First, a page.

My sister, Susan has been a big help as she walks up most mornings and meets me helping me by driving in the stakes while I write up the reports.  I give her a wake up call when I hit the park and then let her know if there are nests as I make my way down.  Nice to have a sister around.  We have not lived in the same town since she was 12 years old.

Over the weekend of Father's Day I was invited by my Son, Eric to join he and his family in Palm Coast.  Tanner who was turning 16 on Monday was in a LaCrosse Tournament.  He is #28 and the goalie.  I had never seen LaCrosse played before and had very little knowledge of it except that it is an old Native American game.  Tanner loves it.  It was not the greatest of tournaments with a greatly mismatched seating resulting in their lossing every game.  It was an interesting and physical game with the flailing of those big sticks as they try to gain possession or to dislodge the ball from the opponents stick.  The stick itself is very similar to a catcher's mitt combined with a scoop net.  The tricky hand work that it took to scoop up or catch the ball in the net and then re-position it into the pocket for holding on to or in preparation for throwing was quite amazing.  I did not see the girls who had a tournament going at the same time doing all that fancy twirling of the stick.

Our nest on the river had been washed our by the storm but it looks like she is back to lay again.  She went as high as possible without climbing this escarpment.  Usually we have about as many on the river as on the ocean but not this year. Marie found this one.

Pretty patterns were in the washes near this nest and I paused a minute to take some photos while the low light was making them much more dramatic than they would be if I waited until I returned.  

Sometimes I fear that this same subject will bore you, but I fear more that I will get so used to them that I won't see them anymore myself.  This Sargassum Sea Weed which is washed in from many miles offshore and was only the beginning to show up.  

There was a bit of Booging going on at my house on Wednesday night.  My husband is an audiophile from way back, and when he, Mr. Golden ears, gave his stamp of approval to a new CD by one of our local groups "Instant Grove" we decided to have a party, invite Lawrence, head of the group over to "really" hear how his CD sounds on some very good speakers which we own, leftovers from when we had that kind of business in North Georgia.  Musicians often don't really know how good or how bad their recordings really are because of the play back equipment they are used to using is not always the best.  We invited our best buds over to pitch in on the food and walla a party is born.  Sis and my fishing buddy, Fran, and now famous stage actress, who happened to have a night off from playing Truvey in the local Steel Magnolias play, were really getting "down" to the music as I just stretched back and watched.  Ours is a small house you know, can hold only so many wild women dancing at once.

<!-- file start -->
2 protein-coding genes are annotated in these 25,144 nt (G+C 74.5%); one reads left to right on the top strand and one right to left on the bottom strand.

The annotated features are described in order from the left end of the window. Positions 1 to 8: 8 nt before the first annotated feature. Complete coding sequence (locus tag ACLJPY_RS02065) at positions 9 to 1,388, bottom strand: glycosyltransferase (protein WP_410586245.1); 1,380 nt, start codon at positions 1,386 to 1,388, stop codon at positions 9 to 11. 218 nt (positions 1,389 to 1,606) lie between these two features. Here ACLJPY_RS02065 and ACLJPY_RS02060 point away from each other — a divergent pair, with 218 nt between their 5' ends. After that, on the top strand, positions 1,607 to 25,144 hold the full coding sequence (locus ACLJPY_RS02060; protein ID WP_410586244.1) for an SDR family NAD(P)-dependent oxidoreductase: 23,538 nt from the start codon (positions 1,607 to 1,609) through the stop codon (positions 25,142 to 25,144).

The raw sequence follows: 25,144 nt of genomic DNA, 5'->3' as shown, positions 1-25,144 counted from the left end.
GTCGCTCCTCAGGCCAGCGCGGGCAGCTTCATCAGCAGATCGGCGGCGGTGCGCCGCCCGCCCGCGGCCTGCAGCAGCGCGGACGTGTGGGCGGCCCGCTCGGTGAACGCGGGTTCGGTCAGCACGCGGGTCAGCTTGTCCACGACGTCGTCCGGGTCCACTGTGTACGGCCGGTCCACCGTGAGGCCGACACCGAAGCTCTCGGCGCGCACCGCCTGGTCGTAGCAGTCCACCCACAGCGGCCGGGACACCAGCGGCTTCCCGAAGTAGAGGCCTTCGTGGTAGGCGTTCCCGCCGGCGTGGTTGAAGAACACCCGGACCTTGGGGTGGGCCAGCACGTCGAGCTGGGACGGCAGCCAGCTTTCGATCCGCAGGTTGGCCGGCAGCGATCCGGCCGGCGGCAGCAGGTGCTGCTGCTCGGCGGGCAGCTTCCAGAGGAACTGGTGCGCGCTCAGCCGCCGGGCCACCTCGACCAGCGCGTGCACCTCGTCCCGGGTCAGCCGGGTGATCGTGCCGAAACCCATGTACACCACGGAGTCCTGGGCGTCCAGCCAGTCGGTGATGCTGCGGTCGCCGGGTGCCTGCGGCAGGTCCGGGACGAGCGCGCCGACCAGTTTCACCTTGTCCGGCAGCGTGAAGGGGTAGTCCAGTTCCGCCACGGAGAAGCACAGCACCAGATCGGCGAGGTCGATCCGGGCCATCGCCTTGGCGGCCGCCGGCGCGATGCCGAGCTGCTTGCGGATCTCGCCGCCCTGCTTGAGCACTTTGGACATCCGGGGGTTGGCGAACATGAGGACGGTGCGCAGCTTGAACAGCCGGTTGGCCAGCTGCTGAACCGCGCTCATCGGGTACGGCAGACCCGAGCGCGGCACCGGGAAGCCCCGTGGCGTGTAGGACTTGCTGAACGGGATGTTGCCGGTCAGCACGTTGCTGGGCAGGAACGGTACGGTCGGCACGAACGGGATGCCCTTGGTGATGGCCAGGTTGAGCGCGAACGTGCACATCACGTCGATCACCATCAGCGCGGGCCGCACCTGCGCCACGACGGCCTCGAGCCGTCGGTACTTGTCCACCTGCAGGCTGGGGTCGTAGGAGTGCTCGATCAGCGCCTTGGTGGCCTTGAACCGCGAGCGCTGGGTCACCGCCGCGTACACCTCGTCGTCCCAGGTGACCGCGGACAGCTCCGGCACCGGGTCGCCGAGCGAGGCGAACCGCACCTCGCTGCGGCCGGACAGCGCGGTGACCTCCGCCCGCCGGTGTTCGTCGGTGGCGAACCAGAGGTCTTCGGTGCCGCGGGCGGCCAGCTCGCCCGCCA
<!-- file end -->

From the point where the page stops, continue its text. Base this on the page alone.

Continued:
It was a great honor to have Lawrence share this time with us and I think he really enjoyed listening to his own music.  It was also interesting to hear his stories of growing up here in what he called "a paradise" way back when.  He does love it here although his mom handed him a bus ticket when he graduated high school and told him to go North and find work.  It was also interesting to hear his accounts of growning up in a segrated South in the Catholic Church.  He attended the Black Catholic Church and school, but was thankful for the education which was inflicted upon him by some very stern knuckle rapping nuns when he then attended public school and found himself ahead of the other students.  If any of you want to pick up the Instant Groove CD you can pick up one at the gallery for $17.  It would help the band out a lot and they are so good, we want to keep them around.  It was recorded just across the street from the gallery at The Frisky Mermaid and for a live performance it has fantastic sound.